Among the many difficult issues the UN is managing, the situation in Kosovo has been one of the most intractable. The Security Council has slated the much anticipated March session on Kosovo for the 19th, at which time it is expected that Secretary-General Ban’s Special Envoy for Kosovo’s Future Status, Martti Ahtisaari, will deliver the final draft of his proposal on the status of Kosovo. On March 2, Mr. Ahtisaari issued a statement saying that the two parties, Serbia and the ethnic Albanian government of Kosovo, remain “diametrically opposed” on the UN’s February proposal for the province, which would grant Kosovo the right to govern itself and conclude international agreements, including membership in international bodies, but would stop short of full independence. Mr. Ahtisaari continues to meet with the parties and has invited them, along with the so-called “Contact Group” of the US, the UK, Germany, France, Italy, and Russia, to a high-level meeting on March 10.The UN, through its Interim Administration Mission in Kosovo (UNMIK) and along with NATO forces, has worked tirelessly to maintain peace and security in Kosovo since the world body began running the province in 1999 after Western forces drove out Yugoslav troops amid ethnic fighting. Mr. Ahtisaari, working in parallel with UNMIK, has gone to extraordinary lengths to bring the parties to agreement on Kosovo’s future. All indications are that this will not happen, not now and probably not anytime in the near future. Without an agreement it will be up to the Security Council to develop a workable strategy, likely leaving one or both sides unsatisfied. However if the Security Council doesn’t act and retains the status quo under Resolution 1244 enacted in 1999 (which, unlike nearly all other Security Council Resolutions authorizing UN Missions, remains in force until the Council “decides otherwise”), the impatient Albanian Kosovars will likely declare independence, threatening renewed upheaval and bloodshed. This was foreshadowed during street demonstrations protesting the current UN plan.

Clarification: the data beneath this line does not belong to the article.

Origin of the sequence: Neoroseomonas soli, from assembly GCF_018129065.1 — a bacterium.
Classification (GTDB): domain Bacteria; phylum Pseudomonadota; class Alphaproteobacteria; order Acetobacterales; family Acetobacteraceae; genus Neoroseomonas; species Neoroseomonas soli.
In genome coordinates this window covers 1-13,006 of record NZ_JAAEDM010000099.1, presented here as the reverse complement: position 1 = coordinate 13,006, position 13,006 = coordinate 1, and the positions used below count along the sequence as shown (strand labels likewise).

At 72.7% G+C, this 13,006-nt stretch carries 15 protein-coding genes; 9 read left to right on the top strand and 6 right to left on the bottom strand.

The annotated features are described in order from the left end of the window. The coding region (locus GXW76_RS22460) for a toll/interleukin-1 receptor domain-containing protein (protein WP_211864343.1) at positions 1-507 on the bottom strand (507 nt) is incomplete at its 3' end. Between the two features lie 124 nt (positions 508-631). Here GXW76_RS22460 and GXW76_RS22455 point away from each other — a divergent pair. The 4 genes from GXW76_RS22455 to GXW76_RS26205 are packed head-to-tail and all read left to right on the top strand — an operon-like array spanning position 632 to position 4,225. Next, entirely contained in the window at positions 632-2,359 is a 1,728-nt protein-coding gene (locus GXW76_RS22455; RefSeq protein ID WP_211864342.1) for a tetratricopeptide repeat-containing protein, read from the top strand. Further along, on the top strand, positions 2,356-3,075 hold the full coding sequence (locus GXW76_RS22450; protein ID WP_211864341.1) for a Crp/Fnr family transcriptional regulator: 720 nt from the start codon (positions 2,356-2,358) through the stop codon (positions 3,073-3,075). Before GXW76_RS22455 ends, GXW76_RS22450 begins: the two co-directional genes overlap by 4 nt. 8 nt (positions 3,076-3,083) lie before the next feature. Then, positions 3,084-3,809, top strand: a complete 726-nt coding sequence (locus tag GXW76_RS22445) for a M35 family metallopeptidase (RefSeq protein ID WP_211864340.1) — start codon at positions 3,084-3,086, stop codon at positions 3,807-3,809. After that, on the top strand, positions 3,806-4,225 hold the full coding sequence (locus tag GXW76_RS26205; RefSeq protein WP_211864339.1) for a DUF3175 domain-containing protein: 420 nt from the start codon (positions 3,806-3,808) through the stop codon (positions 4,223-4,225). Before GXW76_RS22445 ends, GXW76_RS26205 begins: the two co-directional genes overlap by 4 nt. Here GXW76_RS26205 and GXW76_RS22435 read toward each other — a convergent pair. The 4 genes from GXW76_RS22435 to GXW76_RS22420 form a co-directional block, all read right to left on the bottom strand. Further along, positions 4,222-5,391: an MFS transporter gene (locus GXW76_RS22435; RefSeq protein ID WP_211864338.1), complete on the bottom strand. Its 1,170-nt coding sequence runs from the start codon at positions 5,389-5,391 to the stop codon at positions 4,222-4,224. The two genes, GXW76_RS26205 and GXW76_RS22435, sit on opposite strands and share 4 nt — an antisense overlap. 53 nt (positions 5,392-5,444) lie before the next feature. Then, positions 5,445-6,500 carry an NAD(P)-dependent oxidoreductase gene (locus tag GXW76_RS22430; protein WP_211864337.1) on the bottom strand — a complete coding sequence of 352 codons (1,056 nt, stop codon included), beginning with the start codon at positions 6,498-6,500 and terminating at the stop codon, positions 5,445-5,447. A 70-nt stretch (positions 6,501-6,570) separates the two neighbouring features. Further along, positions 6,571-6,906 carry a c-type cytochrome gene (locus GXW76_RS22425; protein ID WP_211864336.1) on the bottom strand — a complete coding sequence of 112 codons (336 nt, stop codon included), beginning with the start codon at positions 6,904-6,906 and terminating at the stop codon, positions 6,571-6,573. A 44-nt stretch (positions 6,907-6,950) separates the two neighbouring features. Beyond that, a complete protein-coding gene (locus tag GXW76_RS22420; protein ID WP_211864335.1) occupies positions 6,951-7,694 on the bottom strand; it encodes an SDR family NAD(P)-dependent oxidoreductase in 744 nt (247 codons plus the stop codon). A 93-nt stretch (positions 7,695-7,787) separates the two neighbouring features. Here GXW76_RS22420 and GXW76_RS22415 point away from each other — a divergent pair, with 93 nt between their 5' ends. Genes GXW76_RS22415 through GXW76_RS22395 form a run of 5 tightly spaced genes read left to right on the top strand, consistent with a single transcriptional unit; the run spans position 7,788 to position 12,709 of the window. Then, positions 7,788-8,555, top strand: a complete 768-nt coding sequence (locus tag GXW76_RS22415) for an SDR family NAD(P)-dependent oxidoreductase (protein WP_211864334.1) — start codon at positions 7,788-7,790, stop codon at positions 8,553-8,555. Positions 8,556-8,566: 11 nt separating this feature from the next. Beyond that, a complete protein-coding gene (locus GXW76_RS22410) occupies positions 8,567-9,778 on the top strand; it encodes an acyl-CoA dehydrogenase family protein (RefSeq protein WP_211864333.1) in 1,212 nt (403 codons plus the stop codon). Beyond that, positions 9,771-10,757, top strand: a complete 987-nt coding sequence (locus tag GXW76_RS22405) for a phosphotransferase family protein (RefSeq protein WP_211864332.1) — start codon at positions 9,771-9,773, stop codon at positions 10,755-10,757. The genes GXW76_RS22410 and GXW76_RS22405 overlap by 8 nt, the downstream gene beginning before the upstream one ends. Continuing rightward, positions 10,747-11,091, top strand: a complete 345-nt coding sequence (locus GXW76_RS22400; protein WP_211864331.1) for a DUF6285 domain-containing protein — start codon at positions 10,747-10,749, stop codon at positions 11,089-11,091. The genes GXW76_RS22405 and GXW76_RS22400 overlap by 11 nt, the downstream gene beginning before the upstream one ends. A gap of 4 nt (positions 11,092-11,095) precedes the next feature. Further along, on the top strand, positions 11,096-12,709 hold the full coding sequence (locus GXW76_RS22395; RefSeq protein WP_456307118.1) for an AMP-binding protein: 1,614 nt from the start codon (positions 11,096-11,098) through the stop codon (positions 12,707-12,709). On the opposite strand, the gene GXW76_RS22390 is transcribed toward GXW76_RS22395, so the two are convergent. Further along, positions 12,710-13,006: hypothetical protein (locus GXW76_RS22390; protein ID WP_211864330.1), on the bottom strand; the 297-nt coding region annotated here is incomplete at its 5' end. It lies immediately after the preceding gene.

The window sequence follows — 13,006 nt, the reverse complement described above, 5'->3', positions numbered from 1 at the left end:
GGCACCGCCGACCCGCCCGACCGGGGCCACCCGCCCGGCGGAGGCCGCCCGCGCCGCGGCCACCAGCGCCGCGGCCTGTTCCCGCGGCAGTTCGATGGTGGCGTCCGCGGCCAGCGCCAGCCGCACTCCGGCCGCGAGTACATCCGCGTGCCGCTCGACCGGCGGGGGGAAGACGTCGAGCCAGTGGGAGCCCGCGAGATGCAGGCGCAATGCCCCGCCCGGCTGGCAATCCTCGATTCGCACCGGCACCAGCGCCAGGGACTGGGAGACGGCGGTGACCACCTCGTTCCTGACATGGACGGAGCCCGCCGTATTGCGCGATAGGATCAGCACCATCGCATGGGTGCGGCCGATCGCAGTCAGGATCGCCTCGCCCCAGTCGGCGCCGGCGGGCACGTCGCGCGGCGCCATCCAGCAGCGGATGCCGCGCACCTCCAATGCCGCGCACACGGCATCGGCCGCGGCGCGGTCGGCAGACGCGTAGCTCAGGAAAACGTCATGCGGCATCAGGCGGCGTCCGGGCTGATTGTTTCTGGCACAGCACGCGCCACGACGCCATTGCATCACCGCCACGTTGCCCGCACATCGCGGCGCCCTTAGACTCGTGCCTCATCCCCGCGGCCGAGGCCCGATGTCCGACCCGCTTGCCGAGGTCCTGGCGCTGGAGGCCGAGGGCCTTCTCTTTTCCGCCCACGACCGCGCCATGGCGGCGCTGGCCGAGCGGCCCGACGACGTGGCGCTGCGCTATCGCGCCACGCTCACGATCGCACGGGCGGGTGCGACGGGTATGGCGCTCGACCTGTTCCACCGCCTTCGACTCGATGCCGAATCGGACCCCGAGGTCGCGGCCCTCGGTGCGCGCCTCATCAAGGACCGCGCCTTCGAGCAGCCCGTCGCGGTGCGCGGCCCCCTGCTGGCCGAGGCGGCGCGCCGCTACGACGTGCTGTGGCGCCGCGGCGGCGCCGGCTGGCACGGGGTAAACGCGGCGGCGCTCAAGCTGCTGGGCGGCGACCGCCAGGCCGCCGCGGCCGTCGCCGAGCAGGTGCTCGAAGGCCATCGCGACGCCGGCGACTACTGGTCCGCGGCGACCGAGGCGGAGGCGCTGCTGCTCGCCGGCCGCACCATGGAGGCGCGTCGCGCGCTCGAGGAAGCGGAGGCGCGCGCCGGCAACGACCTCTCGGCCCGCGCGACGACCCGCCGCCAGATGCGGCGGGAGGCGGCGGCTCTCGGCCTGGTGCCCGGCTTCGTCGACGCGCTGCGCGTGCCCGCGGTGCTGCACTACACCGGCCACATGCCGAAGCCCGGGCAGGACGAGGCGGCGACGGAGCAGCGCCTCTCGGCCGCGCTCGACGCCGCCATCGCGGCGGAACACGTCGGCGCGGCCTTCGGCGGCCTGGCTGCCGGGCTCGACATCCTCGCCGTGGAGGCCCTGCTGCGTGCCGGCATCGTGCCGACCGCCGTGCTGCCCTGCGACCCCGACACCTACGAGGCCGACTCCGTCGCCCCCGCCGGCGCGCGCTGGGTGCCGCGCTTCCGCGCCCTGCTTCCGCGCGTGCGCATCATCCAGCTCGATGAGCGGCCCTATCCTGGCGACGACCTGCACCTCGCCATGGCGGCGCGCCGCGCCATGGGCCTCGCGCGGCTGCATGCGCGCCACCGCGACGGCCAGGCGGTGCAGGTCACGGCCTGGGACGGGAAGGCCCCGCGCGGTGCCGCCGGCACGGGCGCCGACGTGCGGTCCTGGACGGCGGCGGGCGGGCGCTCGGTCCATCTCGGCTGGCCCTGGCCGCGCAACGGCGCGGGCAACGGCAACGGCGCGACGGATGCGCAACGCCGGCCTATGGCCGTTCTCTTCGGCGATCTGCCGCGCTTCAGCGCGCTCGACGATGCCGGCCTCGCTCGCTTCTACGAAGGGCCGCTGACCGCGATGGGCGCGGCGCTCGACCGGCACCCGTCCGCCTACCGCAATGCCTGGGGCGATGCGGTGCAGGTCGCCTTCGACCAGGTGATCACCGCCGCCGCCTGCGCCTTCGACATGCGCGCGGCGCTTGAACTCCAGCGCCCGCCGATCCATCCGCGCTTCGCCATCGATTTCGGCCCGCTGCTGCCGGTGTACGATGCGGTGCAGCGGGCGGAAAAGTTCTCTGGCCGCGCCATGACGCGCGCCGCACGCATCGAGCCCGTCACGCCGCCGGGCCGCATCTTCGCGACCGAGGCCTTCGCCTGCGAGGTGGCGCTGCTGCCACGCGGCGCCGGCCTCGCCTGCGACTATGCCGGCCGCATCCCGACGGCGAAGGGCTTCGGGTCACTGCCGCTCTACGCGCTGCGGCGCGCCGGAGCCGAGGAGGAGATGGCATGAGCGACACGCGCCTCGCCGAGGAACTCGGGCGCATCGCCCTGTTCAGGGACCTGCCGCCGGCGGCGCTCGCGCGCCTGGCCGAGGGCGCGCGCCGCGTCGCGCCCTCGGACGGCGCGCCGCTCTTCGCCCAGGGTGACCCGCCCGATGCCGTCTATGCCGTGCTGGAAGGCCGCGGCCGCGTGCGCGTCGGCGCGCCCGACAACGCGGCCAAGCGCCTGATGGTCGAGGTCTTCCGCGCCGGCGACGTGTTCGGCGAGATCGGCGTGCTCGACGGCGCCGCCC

The UN has always been in a difficult position in Kosovo, caught between two parties that refuse to budge, with a Security Council divided as to how and when to divert from the status quo, and with critics on all sides. Facing two seemingly intractable positions, the Security Council must send a strong message supporting the UN’s work in Kosovo, along with delivering a stern warning that violence will not be tolerated. While UN efforts in Kosovo have not been perfect, the organization has done very well under the circumstances. The parties, members of the Security Council, and all other nations and interests, need to support its long-standing work and ensure that the region moves forward in peace.

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